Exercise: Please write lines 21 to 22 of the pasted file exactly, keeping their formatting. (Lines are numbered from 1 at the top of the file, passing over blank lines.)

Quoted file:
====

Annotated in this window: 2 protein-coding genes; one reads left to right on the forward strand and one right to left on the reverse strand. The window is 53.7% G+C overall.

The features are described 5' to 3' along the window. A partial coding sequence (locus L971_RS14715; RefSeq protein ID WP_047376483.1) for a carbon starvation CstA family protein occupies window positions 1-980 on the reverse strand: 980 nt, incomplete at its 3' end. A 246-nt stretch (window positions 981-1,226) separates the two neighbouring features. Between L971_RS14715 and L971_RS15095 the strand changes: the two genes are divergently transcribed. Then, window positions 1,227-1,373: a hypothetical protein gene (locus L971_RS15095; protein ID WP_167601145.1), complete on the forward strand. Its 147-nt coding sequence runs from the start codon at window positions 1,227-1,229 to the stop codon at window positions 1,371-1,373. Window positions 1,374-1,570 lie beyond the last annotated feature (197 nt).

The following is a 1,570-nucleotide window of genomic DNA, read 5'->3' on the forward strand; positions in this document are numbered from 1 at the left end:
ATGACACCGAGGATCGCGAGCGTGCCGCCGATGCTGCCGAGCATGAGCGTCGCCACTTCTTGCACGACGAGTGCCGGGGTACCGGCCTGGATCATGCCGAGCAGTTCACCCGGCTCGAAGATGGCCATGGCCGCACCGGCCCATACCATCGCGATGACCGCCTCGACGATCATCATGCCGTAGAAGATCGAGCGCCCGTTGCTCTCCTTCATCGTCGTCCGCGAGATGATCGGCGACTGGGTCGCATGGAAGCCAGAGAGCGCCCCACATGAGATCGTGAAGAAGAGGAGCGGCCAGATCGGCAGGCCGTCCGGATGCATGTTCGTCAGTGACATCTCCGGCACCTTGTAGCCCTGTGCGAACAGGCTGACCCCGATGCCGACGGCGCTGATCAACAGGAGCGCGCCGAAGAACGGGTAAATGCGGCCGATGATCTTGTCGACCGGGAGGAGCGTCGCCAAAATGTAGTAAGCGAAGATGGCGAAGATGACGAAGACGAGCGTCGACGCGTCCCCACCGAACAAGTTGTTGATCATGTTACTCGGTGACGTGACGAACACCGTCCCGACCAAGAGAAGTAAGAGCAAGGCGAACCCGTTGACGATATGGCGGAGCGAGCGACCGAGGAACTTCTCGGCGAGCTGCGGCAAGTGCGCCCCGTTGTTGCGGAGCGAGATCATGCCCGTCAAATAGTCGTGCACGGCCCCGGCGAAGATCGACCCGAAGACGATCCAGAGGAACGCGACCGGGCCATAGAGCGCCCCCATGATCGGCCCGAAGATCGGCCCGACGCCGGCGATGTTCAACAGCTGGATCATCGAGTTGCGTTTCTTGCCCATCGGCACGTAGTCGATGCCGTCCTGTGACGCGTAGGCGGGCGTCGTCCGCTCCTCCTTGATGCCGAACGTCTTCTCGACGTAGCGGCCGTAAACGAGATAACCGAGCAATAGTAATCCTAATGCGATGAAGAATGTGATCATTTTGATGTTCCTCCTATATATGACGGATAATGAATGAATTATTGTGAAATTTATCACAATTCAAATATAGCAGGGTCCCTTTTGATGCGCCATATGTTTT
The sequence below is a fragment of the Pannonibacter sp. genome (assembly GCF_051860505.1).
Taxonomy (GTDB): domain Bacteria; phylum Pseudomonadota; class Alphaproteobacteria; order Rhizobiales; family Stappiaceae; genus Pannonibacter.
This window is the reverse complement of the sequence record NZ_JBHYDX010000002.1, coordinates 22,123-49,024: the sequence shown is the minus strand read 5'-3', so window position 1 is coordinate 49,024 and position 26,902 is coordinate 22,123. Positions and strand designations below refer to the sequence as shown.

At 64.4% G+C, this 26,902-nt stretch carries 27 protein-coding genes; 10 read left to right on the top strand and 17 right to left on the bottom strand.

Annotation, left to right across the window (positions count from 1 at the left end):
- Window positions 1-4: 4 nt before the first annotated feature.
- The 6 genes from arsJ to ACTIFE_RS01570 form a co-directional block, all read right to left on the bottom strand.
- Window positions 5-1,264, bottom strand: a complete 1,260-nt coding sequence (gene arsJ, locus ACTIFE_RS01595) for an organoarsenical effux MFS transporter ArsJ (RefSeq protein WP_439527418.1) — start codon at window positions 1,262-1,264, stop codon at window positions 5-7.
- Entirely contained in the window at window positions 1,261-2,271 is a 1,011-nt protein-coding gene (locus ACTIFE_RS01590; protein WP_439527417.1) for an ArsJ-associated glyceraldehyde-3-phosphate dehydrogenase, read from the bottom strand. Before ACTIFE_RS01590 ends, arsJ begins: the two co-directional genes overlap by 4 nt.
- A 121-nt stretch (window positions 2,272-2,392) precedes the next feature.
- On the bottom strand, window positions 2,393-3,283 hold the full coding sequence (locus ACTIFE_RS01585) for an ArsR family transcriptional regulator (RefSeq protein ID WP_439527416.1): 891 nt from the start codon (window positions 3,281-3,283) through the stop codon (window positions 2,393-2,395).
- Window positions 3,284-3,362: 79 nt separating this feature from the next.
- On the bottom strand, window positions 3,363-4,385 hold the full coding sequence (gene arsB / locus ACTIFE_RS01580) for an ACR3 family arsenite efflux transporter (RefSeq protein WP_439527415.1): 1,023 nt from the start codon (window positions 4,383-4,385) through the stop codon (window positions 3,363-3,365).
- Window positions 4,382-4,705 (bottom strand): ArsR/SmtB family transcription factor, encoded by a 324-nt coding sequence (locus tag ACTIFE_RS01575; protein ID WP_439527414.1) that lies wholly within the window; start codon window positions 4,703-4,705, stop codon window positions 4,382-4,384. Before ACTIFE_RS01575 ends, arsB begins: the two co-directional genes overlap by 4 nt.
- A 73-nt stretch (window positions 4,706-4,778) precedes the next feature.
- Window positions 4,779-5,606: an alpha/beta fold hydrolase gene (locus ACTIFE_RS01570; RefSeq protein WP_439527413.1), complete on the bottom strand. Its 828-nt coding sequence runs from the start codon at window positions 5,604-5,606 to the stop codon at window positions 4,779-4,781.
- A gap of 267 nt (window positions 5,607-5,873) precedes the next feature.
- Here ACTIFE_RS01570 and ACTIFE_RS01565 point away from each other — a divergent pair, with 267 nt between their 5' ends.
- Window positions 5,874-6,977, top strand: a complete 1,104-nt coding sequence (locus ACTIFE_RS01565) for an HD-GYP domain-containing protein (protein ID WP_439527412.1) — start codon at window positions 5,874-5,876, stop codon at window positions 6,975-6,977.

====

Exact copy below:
- A gap of 267 nt (window positions 5,607-5,873) precedes the next feature.
- Here ACTIFE_RS01570 and ACTIFE_RS01565 point away from each other — a divergent pair, with 267 nt between their 5' ends.